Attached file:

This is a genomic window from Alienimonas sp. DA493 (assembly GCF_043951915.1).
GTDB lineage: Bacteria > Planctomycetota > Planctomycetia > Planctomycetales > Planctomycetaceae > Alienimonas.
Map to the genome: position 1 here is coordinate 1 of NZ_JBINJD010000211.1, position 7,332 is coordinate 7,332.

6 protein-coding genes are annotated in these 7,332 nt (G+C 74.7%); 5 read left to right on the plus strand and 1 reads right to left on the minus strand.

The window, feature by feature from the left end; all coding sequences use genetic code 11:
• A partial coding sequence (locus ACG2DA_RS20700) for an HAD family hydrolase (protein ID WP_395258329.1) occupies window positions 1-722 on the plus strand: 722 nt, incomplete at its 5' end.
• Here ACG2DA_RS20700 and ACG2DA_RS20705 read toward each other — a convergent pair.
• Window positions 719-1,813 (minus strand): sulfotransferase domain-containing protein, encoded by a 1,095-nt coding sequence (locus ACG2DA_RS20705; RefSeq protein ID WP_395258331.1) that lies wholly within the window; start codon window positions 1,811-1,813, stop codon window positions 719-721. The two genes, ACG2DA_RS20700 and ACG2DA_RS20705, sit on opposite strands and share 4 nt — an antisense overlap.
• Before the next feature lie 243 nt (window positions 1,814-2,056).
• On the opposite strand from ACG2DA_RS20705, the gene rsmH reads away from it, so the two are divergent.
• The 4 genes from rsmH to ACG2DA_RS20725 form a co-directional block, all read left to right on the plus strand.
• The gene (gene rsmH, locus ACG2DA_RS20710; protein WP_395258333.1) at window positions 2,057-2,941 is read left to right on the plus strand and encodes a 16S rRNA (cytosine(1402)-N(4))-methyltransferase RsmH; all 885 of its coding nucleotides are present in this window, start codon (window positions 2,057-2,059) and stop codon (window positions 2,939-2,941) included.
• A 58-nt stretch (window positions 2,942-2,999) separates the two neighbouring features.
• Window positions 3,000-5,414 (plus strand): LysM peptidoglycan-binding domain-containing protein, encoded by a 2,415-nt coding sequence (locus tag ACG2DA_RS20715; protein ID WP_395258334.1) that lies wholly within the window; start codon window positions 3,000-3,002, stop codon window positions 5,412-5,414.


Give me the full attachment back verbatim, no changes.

This is a genomic window from Alienimonas sp. DA493 (assembly GCF_043951915.1).
GTDB lineage: Bacteria > Planctomycetota > Planctomycetia > Planctomycetales > Planctomycetaceae > Alienimonas.
Map to the genome: position 1 here is coordinate 1 of NZ_JBINJD010000211.1, position 7,332 is coordinate 7,332.

6 protein-coding genes are annotated in these 7,332 nt (G+C 74.7%); 5 read left to right on the plus strand and 1 reads right to left on the minus strand.

The window, feature by feature from the left end; all coding sequences use genetic code 11:
• A partial coding sequence (locus ACG2DA_RS20700) for an HAD family hydrolase (protein ID WP_395258329.1) occupies window positions 1-722 on the plus strand: 722 nt, incomplete at its 5' end.
• Here ACG2DA_RS20700 and ACG2DA_RS20705 read toward each other — a convergent pair.
• Window positions 719-1,813 (minus strand): sulfotransferase domain-containing protein, encoded by a 1,095-nt coding sequence (locus ACG2DA_RS20705; RefSeq protein ID WP_395258331.1) that lies wholly within the window; start codon window positions 1,811-1,813, stop codon window positions 719-721. The two genes, ACG2DA_RS20700 and ACG2DA_RS20705, sit on opposite strands and share 4 nt — an antisense overlap.
• Before the next feature lie 243 nt (window positions 1,814-2,056).
• On the opposite strand from ACG2DA_RS20705, the gene rsmH reads away from it, so the two are divergent.
• The 4 genes from rsmH to ACG2DA_RS20725 form a co-directional block, all read left to right on the plus strand.
• The gene (gene rsmH, locus ACG2DA_RS20710; protein WP_395258333.1) at window positions 2,057-2,941 is read left to right on the plus strand and encodes a 16S rRNA (cytosine(1402)-N(4))-methyltransferase RsmH; all 885 of its coding nucleotides are present in this window, start codon (window positions 2,057-2,059) and stop codon (window positions 2,939-2,941) included.
• A 58-nt stretch (window positions 2,942-2,999) separates the two neighbouring features.
• Window positions 3,000-5,414 (plus strand): LysM peptidoglycan-binding domain-containing protein, encoded by a 2,415-nt coding sequence (locus tag ACG2DA_RS20715; protein ID WP_395258334.1) that lies wholly within the window; start codon window positions 3,000-3,002, stop codon window positions 5,412-5,414.